Be Real: Healthy Living with Grandparents
You’ve likely heard the saying, “You can’t teach an old dog new tricks.” While that may be cliché, as with most clichés, its roots ring true.
As we age, we often get stuck in our routine. We go to the same restaurants, visit the same friends, and take the same vacations.
There’s nothing like an active, imaginative grandchild to throw a wrench into your routine!
And, by interacting with young people, you may actually live longer. Studies have shown that Americans are living longer, but they are also living more active, healthy lives. See the infographic from the National Institutes of Health shared at the bottom of this blog for more information.
Additionally, other studies have found older adults who interact regularly with grandchildren or other young people, live a happier, healthier (more active) life. See the Cleveland Clinic article at the bottom under Resources.
While being a grandparent who is also the primary caregiver for a grandchild has been shown to increase stress and have negative impacts on older adults; serving as an occasional babysitter or simply having an active role in the daily life of grandchildren has been shown to have huge benefits!
Tag, You’re It
For the past six years, my husband, our son (now 6), and our daughter (3), have lived with my parents for at least six months of the year. The amount of time they've spent with us has varied from year to year. Some years they travel more, other years they have stayed in the area longer if the weather has been nice. But, for the most part, we have been one family unit – all six of us.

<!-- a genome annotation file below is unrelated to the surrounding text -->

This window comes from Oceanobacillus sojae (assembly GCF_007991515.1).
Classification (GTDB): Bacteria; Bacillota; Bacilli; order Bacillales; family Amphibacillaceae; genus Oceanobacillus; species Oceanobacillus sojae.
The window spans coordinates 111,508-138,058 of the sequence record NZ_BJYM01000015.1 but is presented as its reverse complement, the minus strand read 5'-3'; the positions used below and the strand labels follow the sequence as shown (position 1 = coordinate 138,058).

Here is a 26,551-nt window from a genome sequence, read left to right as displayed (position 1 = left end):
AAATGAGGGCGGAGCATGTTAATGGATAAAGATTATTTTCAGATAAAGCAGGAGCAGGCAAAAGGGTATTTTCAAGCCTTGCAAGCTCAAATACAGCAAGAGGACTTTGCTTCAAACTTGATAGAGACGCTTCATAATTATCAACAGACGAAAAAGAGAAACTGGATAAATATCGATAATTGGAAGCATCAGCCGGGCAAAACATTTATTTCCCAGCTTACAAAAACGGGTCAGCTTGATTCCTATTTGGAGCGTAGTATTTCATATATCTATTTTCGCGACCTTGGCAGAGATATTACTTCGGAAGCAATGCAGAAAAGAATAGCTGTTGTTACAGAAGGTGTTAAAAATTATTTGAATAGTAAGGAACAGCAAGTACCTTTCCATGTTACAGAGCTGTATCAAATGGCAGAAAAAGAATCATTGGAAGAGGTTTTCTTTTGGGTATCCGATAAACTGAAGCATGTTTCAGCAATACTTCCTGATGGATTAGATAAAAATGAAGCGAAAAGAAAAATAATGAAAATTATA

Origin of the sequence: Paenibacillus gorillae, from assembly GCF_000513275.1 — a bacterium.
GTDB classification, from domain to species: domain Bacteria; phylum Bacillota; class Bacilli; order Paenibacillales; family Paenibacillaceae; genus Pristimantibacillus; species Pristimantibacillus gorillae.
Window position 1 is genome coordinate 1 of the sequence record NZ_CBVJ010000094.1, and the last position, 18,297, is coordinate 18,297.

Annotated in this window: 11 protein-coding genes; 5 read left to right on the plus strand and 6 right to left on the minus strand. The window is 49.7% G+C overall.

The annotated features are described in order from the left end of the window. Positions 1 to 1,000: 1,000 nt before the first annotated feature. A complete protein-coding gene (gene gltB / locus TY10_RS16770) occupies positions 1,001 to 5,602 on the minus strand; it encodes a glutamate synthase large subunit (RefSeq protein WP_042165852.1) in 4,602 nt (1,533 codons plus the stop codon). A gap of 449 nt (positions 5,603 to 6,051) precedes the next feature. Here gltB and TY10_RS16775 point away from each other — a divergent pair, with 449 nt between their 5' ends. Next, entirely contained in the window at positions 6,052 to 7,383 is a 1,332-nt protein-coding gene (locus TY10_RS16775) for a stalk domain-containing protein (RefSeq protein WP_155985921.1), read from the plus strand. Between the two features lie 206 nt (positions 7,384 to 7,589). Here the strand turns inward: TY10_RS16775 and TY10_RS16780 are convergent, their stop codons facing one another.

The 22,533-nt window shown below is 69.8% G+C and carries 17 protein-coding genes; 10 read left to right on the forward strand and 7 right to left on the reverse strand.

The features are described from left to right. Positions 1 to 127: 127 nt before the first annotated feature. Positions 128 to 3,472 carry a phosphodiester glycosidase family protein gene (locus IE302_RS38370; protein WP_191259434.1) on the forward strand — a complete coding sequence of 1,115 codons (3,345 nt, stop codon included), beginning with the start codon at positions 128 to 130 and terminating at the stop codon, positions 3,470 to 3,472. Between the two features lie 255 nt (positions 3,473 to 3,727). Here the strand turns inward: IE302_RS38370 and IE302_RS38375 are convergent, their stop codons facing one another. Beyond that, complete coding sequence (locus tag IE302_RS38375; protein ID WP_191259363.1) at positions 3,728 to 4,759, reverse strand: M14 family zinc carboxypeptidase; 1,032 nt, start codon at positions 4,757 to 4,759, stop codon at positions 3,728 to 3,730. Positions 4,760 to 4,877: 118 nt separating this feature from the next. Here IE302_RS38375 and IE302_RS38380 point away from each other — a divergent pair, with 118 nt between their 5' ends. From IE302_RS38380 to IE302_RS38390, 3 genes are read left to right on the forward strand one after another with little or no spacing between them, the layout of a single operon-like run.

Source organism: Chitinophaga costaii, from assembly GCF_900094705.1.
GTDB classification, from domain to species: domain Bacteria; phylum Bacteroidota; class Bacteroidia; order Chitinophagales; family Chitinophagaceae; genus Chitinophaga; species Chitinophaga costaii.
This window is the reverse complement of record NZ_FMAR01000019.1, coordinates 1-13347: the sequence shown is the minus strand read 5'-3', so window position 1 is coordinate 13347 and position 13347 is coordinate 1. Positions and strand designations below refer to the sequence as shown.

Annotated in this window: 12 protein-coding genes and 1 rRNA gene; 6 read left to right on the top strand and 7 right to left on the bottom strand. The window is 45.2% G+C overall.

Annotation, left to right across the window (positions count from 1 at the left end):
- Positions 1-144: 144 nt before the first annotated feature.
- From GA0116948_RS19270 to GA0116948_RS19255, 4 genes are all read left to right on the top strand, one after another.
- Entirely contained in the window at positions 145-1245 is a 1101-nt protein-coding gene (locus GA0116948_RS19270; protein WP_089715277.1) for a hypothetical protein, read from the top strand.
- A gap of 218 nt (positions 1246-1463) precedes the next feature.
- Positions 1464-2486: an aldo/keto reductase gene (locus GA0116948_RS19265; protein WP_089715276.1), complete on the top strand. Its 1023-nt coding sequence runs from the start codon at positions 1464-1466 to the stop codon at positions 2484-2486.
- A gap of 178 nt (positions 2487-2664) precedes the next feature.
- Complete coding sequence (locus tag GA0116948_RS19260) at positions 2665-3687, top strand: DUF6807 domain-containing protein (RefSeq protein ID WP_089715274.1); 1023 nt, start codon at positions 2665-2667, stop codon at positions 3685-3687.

From our experience, I can tell you, it’s an interesting dynamic. Some good. Some not so good.
Once you are a parent, you are always a parent. It’s hard to turn that nozzle off. And, as a child now raising her own children, it can be hard to have a constructive conversation with the people who raised you – especially when you disagree.
However, when it comes to the grandchildren and the interactions they are able to have being in regular close proximity to the grandparents, it is truly incredible. I have seen my children develop this friendship with my parents – one that oftentimes seems to have its own secret language. At the same time, I have seen my parents running and laughing and playing with my kids – activities that definitely keep them young.
Modeling Healthy Behaviors
I was never able to have much of a relationship with my grandparents. And, it is something I have often missed and wondered about. It makes me happy knowing that my kids will have all these special memories of the fun they had with their grandparents.
While my parents are definitely not as strict with my kids as they were with me, I have noticed that the same healthy behaviors they instilled in me are now also being instilled in my kids.
When I was growing up, we lived on a farm. Eating fruits and vegetables – many that we grew ourselves – was the norm. And, I have enjoyed passing on those traditions.
In the summers, my mom would be in the garden and my sisters and I would be swimming in the pool. She would pick fresh, ripe tomatoes, and toss them into the pool. We would scurry to grab them and munch on them like hungry little otters.
This summer, we did something similar for my kids – both with tomatoes and with small cucumbers. They thought it was a riot.
Passing on those traditions is a great way for grandparents to have a hand in the future generation. It provides them with a full heart and all the running keeps them more active than they may have been if they weren’t around the kids as much.
What are your favorite family traditions passed down by grandparents or parents? Share with us in the comments!
*You may have noticed the blog name has changed - we have updated this regular blog to be called Be Real. On the Be Real blog you can expect healthy living topics from the front lines of parenting and family life! Enjoy!
Living longer. Living healthier? Check out this #NIH infographic with facts and tips for better #aging: https://go.usa.gov/xnZda
Cleveland Clinic Article: